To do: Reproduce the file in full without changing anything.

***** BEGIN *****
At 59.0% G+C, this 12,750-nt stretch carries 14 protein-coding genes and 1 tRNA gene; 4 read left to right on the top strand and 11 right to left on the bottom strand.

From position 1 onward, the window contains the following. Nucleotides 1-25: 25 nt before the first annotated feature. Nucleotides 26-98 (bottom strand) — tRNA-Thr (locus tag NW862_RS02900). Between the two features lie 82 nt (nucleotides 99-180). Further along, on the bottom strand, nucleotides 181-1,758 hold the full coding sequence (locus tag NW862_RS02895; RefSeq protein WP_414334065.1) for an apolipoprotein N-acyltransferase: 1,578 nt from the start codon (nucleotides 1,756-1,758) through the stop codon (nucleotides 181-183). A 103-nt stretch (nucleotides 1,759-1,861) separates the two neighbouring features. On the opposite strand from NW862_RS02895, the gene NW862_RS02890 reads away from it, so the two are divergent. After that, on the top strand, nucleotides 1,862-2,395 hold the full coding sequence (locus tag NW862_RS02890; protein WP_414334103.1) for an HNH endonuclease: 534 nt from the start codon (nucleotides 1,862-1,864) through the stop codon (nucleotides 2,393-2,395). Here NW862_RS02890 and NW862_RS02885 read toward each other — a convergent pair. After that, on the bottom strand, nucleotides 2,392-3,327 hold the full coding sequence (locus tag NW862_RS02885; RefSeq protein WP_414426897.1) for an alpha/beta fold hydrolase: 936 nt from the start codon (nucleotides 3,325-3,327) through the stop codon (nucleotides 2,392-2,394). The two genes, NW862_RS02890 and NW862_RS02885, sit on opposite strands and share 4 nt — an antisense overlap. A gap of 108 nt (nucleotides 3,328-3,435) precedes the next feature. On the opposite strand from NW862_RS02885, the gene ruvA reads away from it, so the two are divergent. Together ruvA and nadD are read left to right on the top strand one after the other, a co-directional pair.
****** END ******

At 59.0% G+C, this 12,750-nt stretch carries 14 protein-coding genes and 1 tRNA gene; 4 read left to right on the top strand and 11 right to left on the bottom strand.

From position 1 onward, the window contains the following. Nucleotides 1-25: 25 nt before the first annotated feature. Nucleotides 26-98 (bottom strand) — tRNA-Thr (locus tag NW862_RS02900). Between the two features lie 82 nt (nucleotides 99-180). Further along, on the bottom strand, nucleotides 181-1,758 hold the full coding sequence (locus tag NW862_RS02895; RefSeq protein WP_414334065.1) for an apolipoprotein N-acyltransferase: 1,578 nt from the start codon (nucleotides 1,756-1,758) through the stop codon (nucleotides 181-183). A 103-nt stretch (nucleotides 1,759-1,861) separates the two neighbouring features. On the opposite strand from NW862_RS02895, the gene NW862_RS02890 reads away from it, so the two are divergent. After that, on the top strand, nucleotides 1,862-2,395 hold the full coding sequence (locus tag NW862_RS02890; protein WP_414334103.1) for an HNH endonuclease: 534 nt from the start codon (nucleotides 1,862-1,864) through the stop codon (nucleotides 2,393-2,395). Here NW862_RS02890 and NW862_RS02885 read toward each other — a convergent pair. After that, on the bottom strand, nucleotides 2,392-3,327 hold the full coding sequence (locus tag NW862_RS02885; RefSeq protein WP_414426897.1) for an alpha/beta fold hydrolase: 936 nt from the start codon (nucleotides 3,325-3,327) through the stop codon (nucleotides 2,392-2,394). The two genes, NW862_RS02890 and NW862_RS02885, sit on opposite strands and share 4 nt — an antisense overlap. A gap of 108 nt (nucleotides 3,328-3,435) precedes the next feature. On the opposite strand from NW862_RS02885, the gene ruvA reads away from it, so the two are divergent. Together ruvA and nadD are read left to right on the top strand one after the other, a co-directional pair.